Startup Tackles 4G Backhaul Bottleneck
DesignArt’s new WiMax System-on-Chip (SoC) platform integrates base station and backhaul capabilities, which means operators will be able to deploy smaller sized base stations that can be used for backhauling traffic as well as serving customers. The technique is called in-band backhaul, because some of an operator’s spectrum is hived off and used for backhaul. It’s also referred to as in-band relaying or multi-hopping.
The backhaul cost and capacity crunch is especially problematic for so-called 4G WiMax and LTE deployments because these technologies require smaller, more densely deployed base stations. In-band relaying is designed to address these issues. (See Clearwire's Backhaul Bet.)
“As you go to next-generation radio access and true broadband speeds, the only way to get those speeds is to have smaller cell sites,” says Gabriel Brown, senior analyst at Heavy Reading. “The problem with smaller cells is that you have to backhaul them all. For all next-gen systems, people are investigating relaying... It has some potential.”
An in-band backhaul network would typically be deployed in a mesh architecture, but DesignArt says its solution could also be used in a point-to-point long-haul deployment.
The startup claims its new product offers big backhaul cost savings.
“We’ve got a complete base station on one piece of silicon, and we’ve added the backhaul,” says Joachim Hallwachs, DesignArt’s vice president of marketing. “It’s extremely low-cost because of a single piece of silicon and low power consumption.”
But it will be a few years before operators are able to deploy an in-band relaying network, according to Brown. DesignArt, for one, has just unveiled its silicon and it will take about a year before an equipment vendor uses it to build WiMax base stations.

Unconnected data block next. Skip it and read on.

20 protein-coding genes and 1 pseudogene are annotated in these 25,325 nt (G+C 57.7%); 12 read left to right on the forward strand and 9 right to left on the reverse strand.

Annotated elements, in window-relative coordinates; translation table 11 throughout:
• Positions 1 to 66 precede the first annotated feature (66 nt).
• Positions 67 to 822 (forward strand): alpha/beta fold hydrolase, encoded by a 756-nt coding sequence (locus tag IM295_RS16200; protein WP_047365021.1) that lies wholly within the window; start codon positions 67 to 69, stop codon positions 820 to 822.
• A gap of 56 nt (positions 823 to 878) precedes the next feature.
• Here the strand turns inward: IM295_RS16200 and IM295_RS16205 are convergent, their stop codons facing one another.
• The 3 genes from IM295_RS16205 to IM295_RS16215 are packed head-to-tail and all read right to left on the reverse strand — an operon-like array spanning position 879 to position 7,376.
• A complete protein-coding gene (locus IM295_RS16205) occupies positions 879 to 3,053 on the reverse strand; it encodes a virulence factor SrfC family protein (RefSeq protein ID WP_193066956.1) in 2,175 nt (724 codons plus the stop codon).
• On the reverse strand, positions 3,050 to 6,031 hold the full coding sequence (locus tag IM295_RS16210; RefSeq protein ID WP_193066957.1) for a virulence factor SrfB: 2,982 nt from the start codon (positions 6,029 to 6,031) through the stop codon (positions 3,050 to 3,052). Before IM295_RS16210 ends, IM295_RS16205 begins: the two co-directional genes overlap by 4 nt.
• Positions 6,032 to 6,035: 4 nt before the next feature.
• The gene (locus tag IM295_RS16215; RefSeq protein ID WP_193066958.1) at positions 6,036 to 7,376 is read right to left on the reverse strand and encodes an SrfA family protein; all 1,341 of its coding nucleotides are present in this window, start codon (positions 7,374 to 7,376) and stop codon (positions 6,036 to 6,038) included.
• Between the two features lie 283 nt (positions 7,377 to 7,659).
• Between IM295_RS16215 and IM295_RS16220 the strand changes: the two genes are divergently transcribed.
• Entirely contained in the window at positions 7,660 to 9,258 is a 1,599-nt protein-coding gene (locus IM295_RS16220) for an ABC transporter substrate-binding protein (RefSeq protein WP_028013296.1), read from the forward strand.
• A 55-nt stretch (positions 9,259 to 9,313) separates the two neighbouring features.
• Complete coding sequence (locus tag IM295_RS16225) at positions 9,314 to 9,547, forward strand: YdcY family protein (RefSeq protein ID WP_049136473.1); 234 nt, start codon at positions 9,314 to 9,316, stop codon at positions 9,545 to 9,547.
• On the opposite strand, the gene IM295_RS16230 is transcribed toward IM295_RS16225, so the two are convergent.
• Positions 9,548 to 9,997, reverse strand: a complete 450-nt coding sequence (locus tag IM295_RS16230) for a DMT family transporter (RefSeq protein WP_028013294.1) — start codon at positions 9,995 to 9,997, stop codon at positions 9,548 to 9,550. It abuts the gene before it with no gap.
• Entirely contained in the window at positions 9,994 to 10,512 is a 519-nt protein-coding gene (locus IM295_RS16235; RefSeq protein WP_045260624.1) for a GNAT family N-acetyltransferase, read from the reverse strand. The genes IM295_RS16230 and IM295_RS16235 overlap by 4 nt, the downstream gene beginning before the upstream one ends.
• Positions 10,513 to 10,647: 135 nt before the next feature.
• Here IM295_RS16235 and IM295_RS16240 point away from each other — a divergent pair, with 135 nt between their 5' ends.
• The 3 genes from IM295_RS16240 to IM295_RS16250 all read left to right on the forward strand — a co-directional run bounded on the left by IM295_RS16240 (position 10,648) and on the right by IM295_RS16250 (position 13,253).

The Institute of Electrical and Electronics Engineers Inc. (IEEE) is also working on a standard for in-band backhaul, called Mobile Multihop Relay (MMR) or 802.16j, and it’s expected to be completed by the end of this year or early next year, according to Hallwachs.
DesignArt is also working on an in-band backhaul product for LTE base stations. “We expect in-band relaying to be much more pronounced with LTE than with WiMax.”
DesignArt was founded in 2006 and employs about 30 people. The company’s original venture capital investors are Motorola Ventures, Carmel Ventures , and Magma Venture Partners. In December 2007, Motorola Ventures joined the original investors in round B funding, which was earmarked for launching the company and the first WiMax product, as well as starting development work on an LTE product. But the company would not reveal how much money it has raised in total.
In-band relaying for LTE and other backhaul issues will be discussed at Light Reading's Backhaul Strategies for Mobile Operators: Europe conference in London later this month.
— Michelle Donegan, European Editor, Unstrung
Interested in learning more on this topic? Then come to Backhaul Strategies for Mobile Operators: Europe, which will provide a unique perspective on the progress that Europe's carrier and vendor community is making in relieving the so-called "backhaul bottleneck" in mobile networks. To be staged in London, June 26, admission is free for attendees meeting our prequalification criteria. For more information, or to register, click here.